What spring gardens look like next year will depend largely on what is planted now, so while spring is more than five months away, it's time to get planting.
Most people are busy preparing for the holidays, but gardeners should take some time out this month to plant their spring-blooming bulbs. While optimal planting time of the spring bulbs is late October through early December, Sharyn Altman, past president of the Georgia Master Gardener's Association, said she has planted her bulbs much later.
"Since our ground doesn't freeze, I've planted after Christmas," said Altman, adding that doing so delays the bloom time.
It is a frequent misconception that all bulbs will bloom year after year, Altman said. The only way to ensure that there will be blooms each year is to plant Southern bulbs, also known as cemetery bulbs. These bulbs are for warmer-climate states and will guarantee a proliferation of blooms.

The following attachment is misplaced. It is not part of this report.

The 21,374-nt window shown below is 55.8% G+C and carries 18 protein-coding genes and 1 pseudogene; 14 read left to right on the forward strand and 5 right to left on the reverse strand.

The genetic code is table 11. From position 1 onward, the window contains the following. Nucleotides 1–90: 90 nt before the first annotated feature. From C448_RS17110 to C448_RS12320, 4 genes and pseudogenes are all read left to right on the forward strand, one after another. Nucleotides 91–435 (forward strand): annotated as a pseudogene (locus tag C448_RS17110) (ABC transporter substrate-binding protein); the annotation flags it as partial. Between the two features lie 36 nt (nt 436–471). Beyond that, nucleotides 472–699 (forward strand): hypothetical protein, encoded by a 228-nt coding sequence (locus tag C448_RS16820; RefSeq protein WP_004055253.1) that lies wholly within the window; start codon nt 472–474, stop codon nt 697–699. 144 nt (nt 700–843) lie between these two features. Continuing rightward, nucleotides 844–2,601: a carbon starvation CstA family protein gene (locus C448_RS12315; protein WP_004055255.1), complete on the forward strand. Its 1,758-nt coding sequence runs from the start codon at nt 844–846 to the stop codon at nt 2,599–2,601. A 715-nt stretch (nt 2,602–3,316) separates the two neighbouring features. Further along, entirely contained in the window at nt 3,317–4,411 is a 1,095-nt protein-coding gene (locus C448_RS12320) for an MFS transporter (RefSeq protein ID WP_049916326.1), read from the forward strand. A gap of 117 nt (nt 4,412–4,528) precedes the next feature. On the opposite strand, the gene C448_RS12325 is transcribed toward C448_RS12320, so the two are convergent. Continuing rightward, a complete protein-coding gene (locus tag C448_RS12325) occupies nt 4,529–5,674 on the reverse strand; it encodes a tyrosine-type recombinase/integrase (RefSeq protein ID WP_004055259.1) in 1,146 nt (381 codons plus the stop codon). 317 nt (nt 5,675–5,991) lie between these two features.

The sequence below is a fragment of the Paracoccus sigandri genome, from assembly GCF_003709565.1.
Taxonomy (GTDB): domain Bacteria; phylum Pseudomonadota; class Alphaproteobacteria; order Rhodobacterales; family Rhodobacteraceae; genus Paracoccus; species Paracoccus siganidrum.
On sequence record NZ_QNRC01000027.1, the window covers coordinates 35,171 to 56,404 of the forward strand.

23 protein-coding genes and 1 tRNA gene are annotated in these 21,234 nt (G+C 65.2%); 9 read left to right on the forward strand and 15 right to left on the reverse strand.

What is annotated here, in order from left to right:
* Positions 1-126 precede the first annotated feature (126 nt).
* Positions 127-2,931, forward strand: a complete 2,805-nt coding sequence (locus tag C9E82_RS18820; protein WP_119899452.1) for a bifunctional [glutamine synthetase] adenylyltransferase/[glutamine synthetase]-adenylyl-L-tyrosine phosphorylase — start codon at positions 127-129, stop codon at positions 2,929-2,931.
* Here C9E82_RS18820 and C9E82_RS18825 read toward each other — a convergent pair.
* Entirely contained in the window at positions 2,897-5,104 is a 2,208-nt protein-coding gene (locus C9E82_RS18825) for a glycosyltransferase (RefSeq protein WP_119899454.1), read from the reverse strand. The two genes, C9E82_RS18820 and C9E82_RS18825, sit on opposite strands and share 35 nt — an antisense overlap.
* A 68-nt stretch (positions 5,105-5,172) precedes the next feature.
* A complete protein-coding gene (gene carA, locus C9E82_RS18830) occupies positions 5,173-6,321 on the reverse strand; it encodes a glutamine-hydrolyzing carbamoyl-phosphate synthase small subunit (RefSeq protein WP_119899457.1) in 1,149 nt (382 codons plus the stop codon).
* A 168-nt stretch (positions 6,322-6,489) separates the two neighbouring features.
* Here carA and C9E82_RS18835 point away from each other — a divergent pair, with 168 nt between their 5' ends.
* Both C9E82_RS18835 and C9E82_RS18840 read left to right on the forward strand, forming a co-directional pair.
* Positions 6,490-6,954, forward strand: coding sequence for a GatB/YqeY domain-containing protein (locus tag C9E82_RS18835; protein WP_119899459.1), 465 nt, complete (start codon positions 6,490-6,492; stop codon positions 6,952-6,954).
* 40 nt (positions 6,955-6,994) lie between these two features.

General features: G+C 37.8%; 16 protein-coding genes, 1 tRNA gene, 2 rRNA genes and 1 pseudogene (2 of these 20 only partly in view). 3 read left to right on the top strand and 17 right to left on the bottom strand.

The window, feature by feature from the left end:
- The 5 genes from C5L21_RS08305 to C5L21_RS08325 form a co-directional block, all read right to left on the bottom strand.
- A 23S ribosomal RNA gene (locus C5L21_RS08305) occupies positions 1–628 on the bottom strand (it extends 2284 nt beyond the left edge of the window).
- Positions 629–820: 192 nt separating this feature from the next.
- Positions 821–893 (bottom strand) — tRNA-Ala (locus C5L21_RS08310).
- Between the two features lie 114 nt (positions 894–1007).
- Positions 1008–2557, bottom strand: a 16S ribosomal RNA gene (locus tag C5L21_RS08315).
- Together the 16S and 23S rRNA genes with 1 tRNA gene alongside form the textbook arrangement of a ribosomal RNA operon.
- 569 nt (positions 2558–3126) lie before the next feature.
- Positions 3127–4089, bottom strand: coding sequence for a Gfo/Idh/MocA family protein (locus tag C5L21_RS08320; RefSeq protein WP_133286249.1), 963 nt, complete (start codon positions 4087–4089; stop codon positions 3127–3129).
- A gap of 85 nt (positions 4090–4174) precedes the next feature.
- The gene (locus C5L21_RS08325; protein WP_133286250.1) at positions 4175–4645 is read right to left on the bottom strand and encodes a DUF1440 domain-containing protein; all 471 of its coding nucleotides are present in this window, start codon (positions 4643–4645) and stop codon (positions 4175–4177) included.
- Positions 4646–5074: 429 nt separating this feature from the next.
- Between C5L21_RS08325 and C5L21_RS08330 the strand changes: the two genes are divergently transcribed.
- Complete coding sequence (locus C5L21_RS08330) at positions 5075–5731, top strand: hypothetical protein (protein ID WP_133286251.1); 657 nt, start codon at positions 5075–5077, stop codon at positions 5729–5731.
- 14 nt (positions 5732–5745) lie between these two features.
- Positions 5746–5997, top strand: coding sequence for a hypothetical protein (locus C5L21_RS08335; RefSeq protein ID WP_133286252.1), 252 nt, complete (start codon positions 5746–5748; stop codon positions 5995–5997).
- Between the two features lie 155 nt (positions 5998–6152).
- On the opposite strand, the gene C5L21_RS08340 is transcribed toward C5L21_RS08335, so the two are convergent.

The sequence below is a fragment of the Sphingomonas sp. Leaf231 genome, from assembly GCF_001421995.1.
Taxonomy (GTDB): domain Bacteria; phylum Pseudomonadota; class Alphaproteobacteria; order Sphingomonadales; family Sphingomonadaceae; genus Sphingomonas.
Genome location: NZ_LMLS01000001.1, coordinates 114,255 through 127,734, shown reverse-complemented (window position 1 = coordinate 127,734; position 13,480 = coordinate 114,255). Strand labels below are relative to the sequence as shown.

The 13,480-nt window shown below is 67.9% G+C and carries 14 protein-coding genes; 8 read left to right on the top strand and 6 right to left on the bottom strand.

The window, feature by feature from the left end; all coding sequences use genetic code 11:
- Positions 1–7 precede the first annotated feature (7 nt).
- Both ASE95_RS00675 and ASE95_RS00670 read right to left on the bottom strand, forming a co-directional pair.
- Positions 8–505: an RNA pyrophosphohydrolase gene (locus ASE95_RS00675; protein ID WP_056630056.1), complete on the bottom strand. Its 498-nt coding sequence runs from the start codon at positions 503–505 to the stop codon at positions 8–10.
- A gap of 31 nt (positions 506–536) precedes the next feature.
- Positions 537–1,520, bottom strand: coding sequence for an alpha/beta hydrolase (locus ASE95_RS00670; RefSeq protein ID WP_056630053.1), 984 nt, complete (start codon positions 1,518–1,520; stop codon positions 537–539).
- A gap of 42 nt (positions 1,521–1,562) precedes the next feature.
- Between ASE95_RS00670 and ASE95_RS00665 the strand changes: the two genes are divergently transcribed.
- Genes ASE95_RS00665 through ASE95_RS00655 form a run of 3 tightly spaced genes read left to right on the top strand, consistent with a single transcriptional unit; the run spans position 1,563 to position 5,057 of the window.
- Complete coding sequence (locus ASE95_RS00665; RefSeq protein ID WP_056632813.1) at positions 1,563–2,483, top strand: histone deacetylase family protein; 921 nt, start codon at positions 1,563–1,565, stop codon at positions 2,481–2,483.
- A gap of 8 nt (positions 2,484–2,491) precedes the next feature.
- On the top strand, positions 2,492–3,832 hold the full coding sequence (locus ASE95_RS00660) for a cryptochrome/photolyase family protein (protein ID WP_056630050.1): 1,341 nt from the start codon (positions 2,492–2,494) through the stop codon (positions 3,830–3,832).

"There aren't a lot of people in the area that carry bulbs for the South," said Altman, adding that only a handful of local nurseries sell the variety specific to our area of the country.
Among some of the bulbs that Altman said are popular in our area are the Grand Primo and Golden Dawn daffodils, Snowflake, Grape hyacinth, Lady Jane and Tinka tulips, Jonquils, Campernelle, Byzantine gladiolus and Pipet.
"Amaryllis and Paperwhites are some of my favorites," she said. "Since our ground doesn't freeze, after the holidays are over, I'll go and put mine in the ground. Paperwhites are wonderful because they come back every year at Christmas and they don't need any attention."
It is recommended bulbs be planted 21/2 times deeper than their height. There should be good drainage or the bulb will rot. Additionally, bulbs should be planted in an area that gets a good amount of sun from January until May.
Altman also suggests layering bulbs -- larger bulbs on bottom, covered with a layer of soil and smaller bulbs on top. She suggests layering bulbs as many as three deep from largest to smallest to "get the most bang for your space."
Other than having a little patience and waiting for the bulbs to bloom, there's little else that is required. "You can plant them any time," said Altman. "Any time that I've got the energy, time and money, I'm going to plant."
The Columbia County News-Times ©2013. All Rights Reserved.